So now, 40 years after the CKS Memorial was built, here we are in 2021, no longer with a Kuomintang government; instead President Tsai Ing-Wen and the Democratic Progressive Party are in power. They are doing much to uncover the truth of the White Terror era, and working for transitional justice and reconciliation. Controversy surrounds what to do with the Chiang Kai-Shek Memorial Hall Building, with that huge bronze statue upstairs, while downstairs there is a large permanent exhibition showing photos and artifacts with labels praising every aspect of Chiang’s life. Outside on the Freedom Plaza are where all sorts of protests and gatherings take place. The government is now trying to transform the hall into a national center for “facing history, recognizing agony, and respecting human rights” and there have been several exhibitions held that are critical of Mainland China, in earlier days some also critical of Chiang Kai-Shek himself. Also on display, mixed up among all this politics, and in a bid to attract visitors – especially families, is a whole host of weird and wonderful alternative displays, ranging from Snow White and the Seven Dwarves to a massive set of 3D paintings…

And now, ironically, the Chiang Kai-Shek Memorial Hall is hosting an exhibition of artwork by Banksy, exactly the kind of political activist that authoritarian leaders – like Chiang Kai-Shek – always detest so much. If Banksy were really here in person, the CKS Memorial Hall may be the kind of place he’d start with for some of his protest art, stenciling up a picture long after dark. After all, what the building represents is way more than just a memorial to a fallen leader. It’s ironic really on so many levels, that instead of undercover street graffiti done in the dead of night, Banksy’s artwork has gained pride of place in one of the exhibition halls of the actual building, with a huge price tag to go in. Such is life in modern consumer society. In so doing, his subversive street art has become almost mainstream. A dark irony too, as sadly, mainstream art often loses its purpose somewhat of being a voice to challenge, convict – and change.

Of course, this could be purely a financial arrangement between the company who are curating the exhibition – and the CKS Memorial Hall, and maybe it’s just pure chance that the Banksy Exhibition happens to be showing there, rather than anywhere else – in that they had a free space at the right time and right price.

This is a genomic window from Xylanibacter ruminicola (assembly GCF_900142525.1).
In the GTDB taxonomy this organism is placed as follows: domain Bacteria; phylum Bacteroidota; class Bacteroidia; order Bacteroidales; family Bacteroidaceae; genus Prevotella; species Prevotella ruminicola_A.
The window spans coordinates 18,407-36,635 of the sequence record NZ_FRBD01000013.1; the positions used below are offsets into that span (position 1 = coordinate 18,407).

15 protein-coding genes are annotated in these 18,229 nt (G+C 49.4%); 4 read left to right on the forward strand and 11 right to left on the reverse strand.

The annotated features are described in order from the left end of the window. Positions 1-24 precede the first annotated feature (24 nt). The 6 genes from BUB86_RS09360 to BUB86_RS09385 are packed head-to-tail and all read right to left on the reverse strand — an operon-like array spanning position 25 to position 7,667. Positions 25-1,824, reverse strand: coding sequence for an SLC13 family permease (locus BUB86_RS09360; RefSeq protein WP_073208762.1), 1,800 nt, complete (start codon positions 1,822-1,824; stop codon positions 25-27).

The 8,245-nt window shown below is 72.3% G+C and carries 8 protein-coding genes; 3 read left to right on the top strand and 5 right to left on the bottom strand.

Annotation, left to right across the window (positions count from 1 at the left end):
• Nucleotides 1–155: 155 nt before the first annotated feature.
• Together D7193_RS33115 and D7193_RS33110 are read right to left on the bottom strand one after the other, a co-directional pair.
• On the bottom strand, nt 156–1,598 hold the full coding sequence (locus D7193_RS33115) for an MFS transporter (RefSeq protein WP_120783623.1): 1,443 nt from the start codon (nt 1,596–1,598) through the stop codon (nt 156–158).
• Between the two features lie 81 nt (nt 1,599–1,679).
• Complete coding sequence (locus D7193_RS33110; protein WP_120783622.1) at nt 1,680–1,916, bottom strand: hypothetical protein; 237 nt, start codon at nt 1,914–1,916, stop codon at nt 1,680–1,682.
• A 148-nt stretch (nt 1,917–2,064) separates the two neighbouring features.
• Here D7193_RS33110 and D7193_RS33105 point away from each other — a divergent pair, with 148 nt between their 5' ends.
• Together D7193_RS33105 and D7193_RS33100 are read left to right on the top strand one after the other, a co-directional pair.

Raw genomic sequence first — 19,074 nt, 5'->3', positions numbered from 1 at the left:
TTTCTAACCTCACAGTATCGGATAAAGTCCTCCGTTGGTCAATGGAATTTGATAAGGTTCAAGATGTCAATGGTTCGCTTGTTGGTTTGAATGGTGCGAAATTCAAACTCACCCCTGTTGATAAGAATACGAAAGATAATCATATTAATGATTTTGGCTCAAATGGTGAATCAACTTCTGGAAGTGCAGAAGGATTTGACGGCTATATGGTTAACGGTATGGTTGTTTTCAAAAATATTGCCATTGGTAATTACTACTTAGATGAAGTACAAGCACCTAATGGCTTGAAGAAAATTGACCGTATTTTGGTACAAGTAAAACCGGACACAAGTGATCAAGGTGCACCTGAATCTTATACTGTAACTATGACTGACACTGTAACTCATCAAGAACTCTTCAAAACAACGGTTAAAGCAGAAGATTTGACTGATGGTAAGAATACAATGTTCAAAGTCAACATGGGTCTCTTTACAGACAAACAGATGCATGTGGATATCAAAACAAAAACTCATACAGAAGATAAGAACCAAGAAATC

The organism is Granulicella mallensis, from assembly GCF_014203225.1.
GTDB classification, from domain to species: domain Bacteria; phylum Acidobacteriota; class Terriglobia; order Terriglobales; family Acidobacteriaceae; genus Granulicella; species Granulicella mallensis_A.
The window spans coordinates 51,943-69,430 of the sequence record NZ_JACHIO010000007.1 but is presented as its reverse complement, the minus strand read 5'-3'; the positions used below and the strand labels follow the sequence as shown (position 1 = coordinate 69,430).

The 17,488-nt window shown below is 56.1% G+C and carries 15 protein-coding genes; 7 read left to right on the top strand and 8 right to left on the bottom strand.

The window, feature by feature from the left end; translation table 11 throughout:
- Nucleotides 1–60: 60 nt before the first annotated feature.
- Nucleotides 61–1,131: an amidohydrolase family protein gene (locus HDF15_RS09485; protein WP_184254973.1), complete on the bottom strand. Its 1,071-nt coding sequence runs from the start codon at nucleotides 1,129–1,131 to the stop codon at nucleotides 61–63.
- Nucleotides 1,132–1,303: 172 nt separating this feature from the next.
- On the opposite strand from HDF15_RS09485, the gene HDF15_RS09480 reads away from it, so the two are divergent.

But then again maybe not. Almost certainly the government would have to give permission for what is shown at the CKS Memorial. Maybe the government is showing the world again that free speech and peaceful protest are marks of a well-developed democratic society, and that there’s nothing to fear from those who challenge us to turn from war and hatred ~ and instead to strive for justice and peace in this often dark world.

In the context of praying for a peaceful transition of power in the USA, and for God’s mercy for all those affected by Covid-19, lockdown and Brexit, then the above picture is appropriate. This is Banksy’s work, usually referred to as ‘Girl with Balloon’, but its actual title is ‘There is Always Hope‘. I like that. Think about it as you look at the picture. Ultimately, what it means for you, of course, is up to you to decide for yourself. That’s art. ❤️

Advent Church & St. John’s University Charity Fundraising 2020 @ 天主教福利會 ‘Cathwel Service’, Shenkeng 深坑, Taipei

Cathwel Service (Cath-wel is short for Catholic Welfare) 財團法人天主教福利會, is the Taiwan branch of the US Catholic Relief Services, founded in 1949, originally to help unmarried mothers and their children. It continues its ministry helping disadvantaged women and children; many of the children have special needs, others have various disabilities. Some will be adopted by families in Taiwan, some by families overseas (you’ll find lots of info about their experiences of international adoption via google), others will remain at the centre until they reach adulthood. Currently there are about 40 children living at the centre, called Jonah House – with different age children on different floors. We visited yesterday, and saw some of the youngest children, and met some of the staff. All the other children attend local schools during the day. Despite the cold temperatures and rain outside, everyone there was so warm and friendly!

Our visit came as a result of our Christmas 2020 Charity Fundraising Events at St. John’s University (SJU) and Advent Church, which raised a total of almost NT$ 250,000 for the charity (see the previous post for details of our charity bazaar). Thanks be to God ~ and to everyone who contributed!